As of 23 April 2020, there have been 104 confirmed paediatric cases of coronavirus disease 2019 (COVID-19) in Hong Kong. Fortunately, all cases were mild or asymptomatic with no fatalities. The proportion of patients with COVID-19 who are aged <19 years is 14.1% in Hong Kong, which is higher than other countries . This may be attributable to high numbers of overseas students returning to Hong Kong; even those who are asymptomatic are tested as part of the current border controls. Mortality for patients aged <19 years is very low, with less than 10 reported cases, mostly teenagers.
Cite this research | Open access | Vol.: 26 | Issue: 3 | No. of pages: 265-266 | Language: English | Topics: Health | Tags: child health, COVID-19 | Countries: Hong Kong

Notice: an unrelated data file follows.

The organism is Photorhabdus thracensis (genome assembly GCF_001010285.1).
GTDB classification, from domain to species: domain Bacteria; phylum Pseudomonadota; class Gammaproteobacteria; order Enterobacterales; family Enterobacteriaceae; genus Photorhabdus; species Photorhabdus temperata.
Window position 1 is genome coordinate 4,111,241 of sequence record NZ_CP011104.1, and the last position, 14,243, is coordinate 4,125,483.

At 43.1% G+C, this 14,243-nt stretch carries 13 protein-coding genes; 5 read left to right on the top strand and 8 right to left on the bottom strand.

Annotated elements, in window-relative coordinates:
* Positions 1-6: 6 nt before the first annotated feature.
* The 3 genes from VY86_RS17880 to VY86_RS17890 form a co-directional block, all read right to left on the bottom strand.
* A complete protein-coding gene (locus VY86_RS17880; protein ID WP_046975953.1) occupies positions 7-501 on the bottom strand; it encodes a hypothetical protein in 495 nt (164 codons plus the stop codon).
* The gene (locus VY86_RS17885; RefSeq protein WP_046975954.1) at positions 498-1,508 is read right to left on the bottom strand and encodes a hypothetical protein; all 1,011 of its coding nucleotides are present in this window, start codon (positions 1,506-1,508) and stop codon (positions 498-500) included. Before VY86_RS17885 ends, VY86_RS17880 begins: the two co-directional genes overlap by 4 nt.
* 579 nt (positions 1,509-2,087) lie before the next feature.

Why children avoid the worst coronavirus complications might lie in their arteries

AUTHOR(S)
David Cyranoski

Published: June 2020   Journal: Nature
Evidence is mounting that healthy blood vessels protect children from serious effects of COVID-19, such as stroke.
Cite this research | Open access | Vol.: 582 | No. of pages: 324-325 | Language: English | Topics: Health | Tags: child health, COVID-19
Will COVID-19 pandemic-associated lockdown increase myopia in Indian children?

AUTHOR(S)
Muthu Sumitha; Srinivasan Sunjay; Vasudha Kemmanu (et al.)

Published: June 2020   Journal: Indian Journal of Ophtalmology
Like most other Asian countries, India has also seen a gradual increase in the incidence and prevalence of myopia. Increased screen‑time, prolonged near work, reduced outdoor activities are some of the important risk factors for myopia according to various studies. Countries like China, where schools have replaced books with tablets and computers, evidently have a higher incidence of myopia.